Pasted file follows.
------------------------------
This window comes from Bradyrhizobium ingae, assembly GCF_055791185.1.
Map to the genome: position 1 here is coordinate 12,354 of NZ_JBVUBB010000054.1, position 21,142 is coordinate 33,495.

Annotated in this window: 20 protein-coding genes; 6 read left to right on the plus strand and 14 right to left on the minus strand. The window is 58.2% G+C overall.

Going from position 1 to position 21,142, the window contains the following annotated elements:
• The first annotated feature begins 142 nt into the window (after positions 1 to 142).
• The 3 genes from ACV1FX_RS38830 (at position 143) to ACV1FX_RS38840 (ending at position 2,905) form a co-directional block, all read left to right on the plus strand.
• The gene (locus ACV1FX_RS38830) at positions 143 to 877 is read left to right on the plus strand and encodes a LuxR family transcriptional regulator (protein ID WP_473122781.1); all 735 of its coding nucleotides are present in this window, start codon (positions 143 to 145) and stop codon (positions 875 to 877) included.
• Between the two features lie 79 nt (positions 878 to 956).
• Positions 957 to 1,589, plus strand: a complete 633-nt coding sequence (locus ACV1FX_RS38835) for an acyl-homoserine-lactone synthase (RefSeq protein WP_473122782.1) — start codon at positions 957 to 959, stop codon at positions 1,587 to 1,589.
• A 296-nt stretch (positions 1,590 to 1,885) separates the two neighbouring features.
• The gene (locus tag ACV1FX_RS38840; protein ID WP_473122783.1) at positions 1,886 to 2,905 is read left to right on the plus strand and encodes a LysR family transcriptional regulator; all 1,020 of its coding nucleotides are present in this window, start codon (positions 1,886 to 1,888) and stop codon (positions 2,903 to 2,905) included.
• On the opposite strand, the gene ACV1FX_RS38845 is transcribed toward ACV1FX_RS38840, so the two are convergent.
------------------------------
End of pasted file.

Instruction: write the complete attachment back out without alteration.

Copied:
This window comes from Bradyrhizobium ingae, assembly GCF_055791185.1.
Map to the genome: position 1 here is coordinate 12,354 of NZ_JBVUBB010000054.1, position 21,142 is coordinate 33,495.

Annotated in this window: 20 protein-coding genes; 6 read left to right on the plus strand and 14 right to left on the minus strand. The window is 58.2% G+C overall.

Going from position 1 to position 21,142, the window contains the following annotated elements:
• The first annotated feature begins 142 nt into the window (after positions 1 to 142).
• The 3 genes from ACV1FX_RS38830 (at position 143) to ACV1FX_RS38840 (ending at position 2,905) form a co-directional block, all read left to right on the plus strand.
• The gene (locus ACV1FX_RS38830) at positions 143 to 877 is read left to right on the plus strand and encodes a LuxR family transcriptional regulator (protein ID WP_473122781.1); all 735 of its coding nucleotides are present in this window, start codon (positions 143 to 145) and stop codon (positions 875 to 877) included.
• Between the two features lie 79 nt (positions 878 to 956).
• Positions 957 to 1,589, plus strand: a complete 633-nt coding sequence (locus ACV1FX_RS38835) for an acyl-homoserine-lactone synthase (RefSeq protein WP_473122782.1) — start codon at positions 957 to 959, stop codon at positions 1,587 to 1,589.
• A 296-nt stretch (positions 1,590 to 1,885) separates the two neighbouring features.
• The gene (locus tag ACV1FX_RS38840; protein ID WP_473122783.1) at positions 1,886 to 2,905 is read left to right on the plus strand and encodes a LysR family transcriptional regulator; all 1,020 of its coding nucleotides are present in this window, start codon (positions 1,886 to 1,888) and stop codon (positions 2,903 to 2,905) included.
• On the opposite strand, the gene ACV1FX_RS38845 is transcribed toward ACV1FX_RS38840, so the two are convergent.